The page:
Beyond advising the seniormost levels of the business in the strategic use of technology, the need to recruit new cybersecurity professionals often also tops the list of tasks facing today's security leaders, says Rob Hornbuckle, CISO of Allegiant Air.
The gap between cybersecurity workforce demand and the number of skilled workers available to fill those jobs widened during the pandemic. So organizations need to take a multi-pronged approach to attract, reskill and retain employees, says Vishal Salvi, CISO and head of cyber practice at Infosys.
The latest edition of the ISMG Security Report investigates the reboot of ransomware group Conti, which supports Russia's invasion of Ukraine. It also discusses why paying ransomware actors is a "business decision" and how to respond to the talent shortage in the financial sector.
CISO Patricia "Patti" Titus says the cybersecurity sector is "still struggling" with the diversity and inclusion it requires. "The things we do really impact all of our end users, employees and customers," she says, so you need "the broadest skill set possible when you're making decisions."
Threat watch: The ongoing Russia-Ukraine war continues to pose both direct and indirect risks to enterprise networks, says Michael Baker, vice president and IT CISO of IT services and consulting firm DXC Technology. He also discusses recruiting and retaining new talent.
Implementing modern architectures such as zero trust and secure access service edge remains an issue for many organizations. This challenge is further amplified by the shortage of skilled cybersecurity personnel, says Kate Adam, senior director of enterprise product marketing at Juniper Networks.
Anyone using machine-learning models to support so-called artificial intelligence capabilities must prioritize ethical design to ensure the systems work equally well for all, says industry veteran Diana Kelley. She also discusses how to include and keep people in cyber.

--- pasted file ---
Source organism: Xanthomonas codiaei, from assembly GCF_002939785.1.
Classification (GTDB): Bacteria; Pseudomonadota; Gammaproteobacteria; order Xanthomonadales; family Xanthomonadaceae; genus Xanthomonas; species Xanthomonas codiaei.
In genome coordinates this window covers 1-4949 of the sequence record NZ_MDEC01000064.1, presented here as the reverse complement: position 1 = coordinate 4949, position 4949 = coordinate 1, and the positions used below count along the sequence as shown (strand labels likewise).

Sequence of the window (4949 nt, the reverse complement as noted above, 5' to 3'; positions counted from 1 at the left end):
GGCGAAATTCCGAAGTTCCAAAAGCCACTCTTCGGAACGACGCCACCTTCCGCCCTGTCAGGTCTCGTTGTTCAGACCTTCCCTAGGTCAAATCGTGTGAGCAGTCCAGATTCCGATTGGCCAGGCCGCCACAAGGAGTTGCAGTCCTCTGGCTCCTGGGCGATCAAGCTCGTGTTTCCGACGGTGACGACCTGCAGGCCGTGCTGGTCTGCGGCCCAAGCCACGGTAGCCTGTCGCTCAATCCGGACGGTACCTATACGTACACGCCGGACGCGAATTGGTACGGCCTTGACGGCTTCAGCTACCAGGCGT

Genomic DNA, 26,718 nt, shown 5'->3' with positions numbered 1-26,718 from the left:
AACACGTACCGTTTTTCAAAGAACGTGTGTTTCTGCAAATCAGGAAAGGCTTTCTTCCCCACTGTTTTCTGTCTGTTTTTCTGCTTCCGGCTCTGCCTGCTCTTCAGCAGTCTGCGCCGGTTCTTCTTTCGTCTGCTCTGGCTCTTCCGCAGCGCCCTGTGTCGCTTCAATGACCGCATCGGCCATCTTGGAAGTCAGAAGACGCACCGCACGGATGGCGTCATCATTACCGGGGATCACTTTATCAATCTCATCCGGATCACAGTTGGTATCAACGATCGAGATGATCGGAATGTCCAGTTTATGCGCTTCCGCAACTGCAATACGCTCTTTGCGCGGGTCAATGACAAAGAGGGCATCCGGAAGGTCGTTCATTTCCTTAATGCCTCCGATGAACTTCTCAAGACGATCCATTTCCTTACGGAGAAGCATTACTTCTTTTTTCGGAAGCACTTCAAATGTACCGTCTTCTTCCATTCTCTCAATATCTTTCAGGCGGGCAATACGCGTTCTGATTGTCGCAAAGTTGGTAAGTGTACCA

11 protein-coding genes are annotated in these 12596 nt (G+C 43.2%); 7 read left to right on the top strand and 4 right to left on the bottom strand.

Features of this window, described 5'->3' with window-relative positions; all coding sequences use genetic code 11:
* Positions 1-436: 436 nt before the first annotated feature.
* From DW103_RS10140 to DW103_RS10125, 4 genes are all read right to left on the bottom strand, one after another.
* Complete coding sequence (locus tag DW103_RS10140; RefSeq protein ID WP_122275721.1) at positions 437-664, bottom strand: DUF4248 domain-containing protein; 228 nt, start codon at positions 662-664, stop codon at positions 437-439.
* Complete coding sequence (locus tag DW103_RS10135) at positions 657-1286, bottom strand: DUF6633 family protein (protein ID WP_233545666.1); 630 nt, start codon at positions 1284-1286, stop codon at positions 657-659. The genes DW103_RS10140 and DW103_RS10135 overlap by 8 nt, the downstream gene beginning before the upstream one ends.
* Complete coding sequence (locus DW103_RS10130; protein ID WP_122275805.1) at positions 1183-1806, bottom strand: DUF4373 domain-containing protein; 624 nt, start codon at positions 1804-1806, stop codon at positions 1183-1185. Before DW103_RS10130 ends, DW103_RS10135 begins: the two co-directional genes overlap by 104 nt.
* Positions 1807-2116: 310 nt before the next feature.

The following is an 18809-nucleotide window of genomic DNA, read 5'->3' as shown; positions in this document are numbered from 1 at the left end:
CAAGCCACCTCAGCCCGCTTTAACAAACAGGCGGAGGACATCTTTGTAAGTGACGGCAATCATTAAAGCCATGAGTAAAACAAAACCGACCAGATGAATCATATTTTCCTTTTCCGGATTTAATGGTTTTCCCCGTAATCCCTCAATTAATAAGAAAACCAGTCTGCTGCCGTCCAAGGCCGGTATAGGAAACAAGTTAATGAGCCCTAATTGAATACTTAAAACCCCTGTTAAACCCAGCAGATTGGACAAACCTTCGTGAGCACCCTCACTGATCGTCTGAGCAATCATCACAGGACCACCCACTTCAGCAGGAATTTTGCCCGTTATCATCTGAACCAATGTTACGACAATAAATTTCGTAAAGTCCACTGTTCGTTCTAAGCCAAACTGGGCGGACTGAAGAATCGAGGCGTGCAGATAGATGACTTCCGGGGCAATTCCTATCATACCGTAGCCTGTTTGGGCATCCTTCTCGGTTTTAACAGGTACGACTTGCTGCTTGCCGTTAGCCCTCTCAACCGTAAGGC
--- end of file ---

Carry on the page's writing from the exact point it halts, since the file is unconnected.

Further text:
The latest edition of the ISMG Security Report includes highlights and observations from RSA Conference 2022, including a key message from RSA CEO Rohit Ghai. It also discusses the value of automation and the Cybersecurity and Infrastructure Security Agency's mission to grow cyber talent.
CISO Eric Sanchez of Kyowa Kirin North America discusses the nuances and challenges of building a security program at an international company. He shares strategies for managing the people, operations and technology and explains why strong interpersonal and crisis management skills are a must.
Never forget the fun factor when it comes to recruiting and retaining cybersecurity talent, not least to help address the nonstop stress and scariness that so often accompanies positions in the field, says Joseph Carson, chief security scientist at Delinea.
Arctic Wolf was one of many security companies to relocate during the COVID-19 pandemic, moving from Silicon Valley to the Minneapolis area in 2020. The move was accompanied by a push to find workers in nontraditional geographies that continues today, says Chief Product Officer Dan Schiappa.
Customers, channel partners and technology partners are dealing with a broad range of security concerns spanning the gamut from the sophistication of the threat landscape to the skills shortage. John Maddison, Fortinet's CMO and EVP, products breaks down the most urgent priorities.
One of the most important recent developments by CISA has been the creation of the Joint Cyber Defense Collaborative, which is focused on operational private-public collaboration, says Kiersten Todt, CISA chief of staff.
Software bills of material, or SBOMs, are still "years away" from being ubiquitous, says Grant Schneider, senior director for cybersecurity services at Venable. He says it will take time for them to catch on, and a set of standards and other critical components for industry need to be defined.
In an organization, people are the ones who develop and sustain organizational strategy. Talented people are discovering that it's possible to leave a toxic environment so they can breathe and thrive. Marco Túlio Moraes explores how to retain both talent and strategy.